While the epilogue did catch me off guard, I found it difficult to be in any way shocked at Maou’s final test. Kyousuke’s time spent in confinement harked back to Sharin no Kuni‘s Morita Kenichi undergoing a similar trial, although anyone would agree that his was executed in a more believable (and effective) fashion. Kyousuke’s time there zoomed by a bit too quickly for me, and the open ending irked me somewhat. We were only given suggestions of the pain he was going through, as opposed to Kenichi’s literal and visceral suffering. Although I first attempted to write this review sans spoilers (which I’ve already failed at, sorry dear reader), and although the presence of would he meet up with one person was clearly solved, I was curious about everyone else. Did he steer clear of everyone. Did he meet up with them all again? What about his life together with the one person, how would that work out? Unlike Sharin‘s ending, I wasn’t left with a sense of fulfillment.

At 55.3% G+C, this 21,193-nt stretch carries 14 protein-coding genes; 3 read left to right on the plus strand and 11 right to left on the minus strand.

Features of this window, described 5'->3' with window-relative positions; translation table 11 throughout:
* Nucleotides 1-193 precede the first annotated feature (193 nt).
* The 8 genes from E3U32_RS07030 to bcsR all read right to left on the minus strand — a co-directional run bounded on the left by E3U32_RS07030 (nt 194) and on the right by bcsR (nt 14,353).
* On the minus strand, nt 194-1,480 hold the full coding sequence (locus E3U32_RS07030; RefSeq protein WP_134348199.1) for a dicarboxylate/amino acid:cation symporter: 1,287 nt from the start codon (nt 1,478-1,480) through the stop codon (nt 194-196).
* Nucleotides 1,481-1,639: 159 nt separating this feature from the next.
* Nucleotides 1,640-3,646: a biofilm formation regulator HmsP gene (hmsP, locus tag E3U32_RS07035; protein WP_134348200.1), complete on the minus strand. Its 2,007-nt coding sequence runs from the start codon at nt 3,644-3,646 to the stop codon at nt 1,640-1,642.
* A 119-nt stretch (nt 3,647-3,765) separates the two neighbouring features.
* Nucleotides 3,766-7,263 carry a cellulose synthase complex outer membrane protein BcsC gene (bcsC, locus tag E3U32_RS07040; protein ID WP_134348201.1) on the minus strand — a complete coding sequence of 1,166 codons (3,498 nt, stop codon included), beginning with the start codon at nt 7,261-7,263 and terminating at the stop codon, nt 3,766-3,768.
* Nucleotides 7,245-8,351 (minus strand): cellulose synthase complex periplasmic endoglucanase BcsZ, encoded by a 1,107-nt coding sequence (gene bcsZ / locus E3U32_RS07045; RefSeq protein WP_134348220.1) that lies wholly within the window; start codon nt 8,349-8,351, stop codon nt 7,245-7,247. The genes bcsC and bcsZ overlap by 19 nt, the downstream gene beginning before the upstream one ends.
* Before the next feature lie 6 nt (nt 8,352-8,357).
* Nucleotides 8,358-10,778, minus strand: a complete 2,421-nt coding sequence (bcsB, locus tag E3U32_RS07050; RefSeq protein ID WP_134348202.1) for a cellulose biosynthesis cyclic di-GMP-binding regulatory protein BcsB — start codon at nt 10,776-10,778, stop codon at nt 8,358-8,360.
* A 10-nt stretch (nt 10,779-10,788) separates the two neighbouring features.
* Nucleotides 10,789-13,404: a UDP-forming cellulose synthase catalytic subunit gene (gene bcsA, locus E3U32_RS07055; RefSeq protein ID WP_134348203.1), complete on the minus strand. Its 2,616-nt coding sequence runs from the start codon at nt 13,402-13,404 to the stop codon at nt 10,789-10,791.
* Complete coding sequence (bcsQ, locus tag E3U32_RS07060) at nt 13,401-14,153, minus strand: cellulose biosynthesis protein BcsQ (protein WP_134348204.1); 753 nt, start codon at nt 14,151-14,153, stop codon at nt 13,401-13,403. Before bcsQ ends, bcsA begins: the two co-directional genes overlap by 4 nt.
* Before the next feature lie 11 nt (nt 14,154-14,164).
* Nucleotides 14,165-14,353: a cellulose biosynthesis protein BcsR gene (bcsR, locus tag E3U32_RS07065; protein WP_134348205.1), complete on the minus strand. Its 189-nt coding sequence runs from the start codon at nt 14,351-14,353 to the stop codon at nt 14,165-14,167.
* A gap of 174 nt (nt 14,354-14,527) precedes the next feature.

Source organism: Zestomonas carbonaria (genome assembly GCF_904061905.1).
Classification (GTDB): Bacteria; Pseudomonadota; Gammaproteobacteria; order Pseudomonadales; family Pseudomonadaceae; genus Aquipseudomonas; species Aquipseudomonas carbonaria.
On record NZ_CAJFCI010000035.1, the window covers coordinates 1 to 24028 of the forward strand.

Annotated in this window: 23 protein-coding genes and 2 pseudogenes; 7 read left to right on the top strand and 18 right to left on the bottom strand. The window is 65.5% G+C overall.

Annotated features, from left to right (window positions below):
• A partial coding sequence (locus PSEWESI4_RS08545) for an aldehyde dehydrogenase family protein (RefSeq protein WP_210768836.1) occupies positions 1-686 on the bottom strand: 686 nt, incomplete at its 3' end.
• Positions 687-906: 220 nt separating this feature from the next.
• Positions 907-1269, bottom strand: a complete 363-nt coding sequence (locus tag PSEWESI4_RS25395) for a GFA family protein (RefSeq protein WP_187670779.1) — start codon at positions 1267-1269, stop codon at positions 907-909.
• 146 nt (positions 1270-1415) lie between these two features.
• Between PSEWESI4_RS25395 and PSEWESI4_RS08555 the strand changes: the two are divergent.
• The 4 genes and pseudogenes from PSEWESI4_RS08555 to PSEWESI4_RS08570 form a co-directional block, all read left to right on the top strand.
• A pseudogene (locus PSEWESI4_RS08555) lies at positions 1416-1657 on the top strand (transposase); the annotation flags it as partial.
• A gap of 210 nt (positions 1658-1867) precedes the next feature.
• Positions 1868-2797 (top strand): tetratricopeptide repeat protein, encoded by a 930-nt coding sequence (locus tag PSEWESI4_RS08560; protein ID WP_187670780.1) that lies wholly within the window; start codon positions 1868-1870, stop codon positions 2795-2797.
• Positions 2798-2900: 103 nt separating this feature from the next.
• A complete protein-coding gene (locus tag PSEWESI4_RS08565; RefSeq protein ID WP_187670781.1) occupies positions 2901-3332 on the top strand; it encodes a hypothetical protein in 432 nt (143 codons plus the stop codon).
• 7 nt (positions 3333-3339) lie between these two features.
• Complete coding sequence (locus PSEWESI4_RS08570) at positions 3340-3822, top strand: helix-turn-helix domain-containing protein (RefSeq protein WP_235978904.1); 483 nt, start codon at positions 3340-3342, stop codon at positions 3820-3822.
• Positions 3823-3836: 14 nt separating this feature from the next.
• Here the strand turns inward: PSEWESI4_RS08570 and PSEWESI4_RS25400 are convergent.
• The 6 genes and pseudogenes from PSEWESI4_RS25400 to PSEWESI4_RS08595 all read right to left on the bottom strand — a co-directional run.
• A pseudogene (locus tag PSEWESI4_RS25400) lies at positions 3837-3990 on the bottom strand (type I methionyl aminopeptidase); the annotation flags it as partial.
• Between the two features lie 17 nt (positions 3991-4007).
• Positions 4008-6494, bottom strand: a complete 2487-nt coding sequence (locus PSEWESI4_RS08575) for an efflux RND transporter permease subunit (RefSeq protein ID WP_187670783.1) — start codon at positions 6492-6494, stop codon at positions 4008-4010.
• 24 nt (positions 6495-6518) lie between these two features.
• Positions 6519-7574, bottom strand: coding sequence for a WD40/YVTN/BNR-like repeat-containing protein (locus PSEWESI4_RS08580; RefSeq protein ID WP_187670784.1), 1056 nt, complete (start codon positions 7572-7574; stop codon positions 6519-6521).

I managed to polish off the remaining two chapters within a day, and I almost regret having waited for the full translation patch instead of reading the rest on my own. Or, should I say, I regret reading the first three chapters several months back. When I dived back into the world of G-senjou, I found myself somewhat removed from it. Of course I remembered who the characters were, and could mentally map out what happened in each of the respective chapters up until that point, but it did detract slightly away from the overall experience. If you’re going to read G-senjou, I recommend not to read it over an extended period of time like several months, as when you head back in you’ll most likely regret it. Oddly enough, I abandoned Sharin for something like months before heading back to it (was drudging through a particularly painful part in Touka’s scenario and couldn’t manage to blaze through it), and it didn’t seem to matter at all. I suppose that G-senjou is the sort of VN which needs to command your full attention due to how tense it is.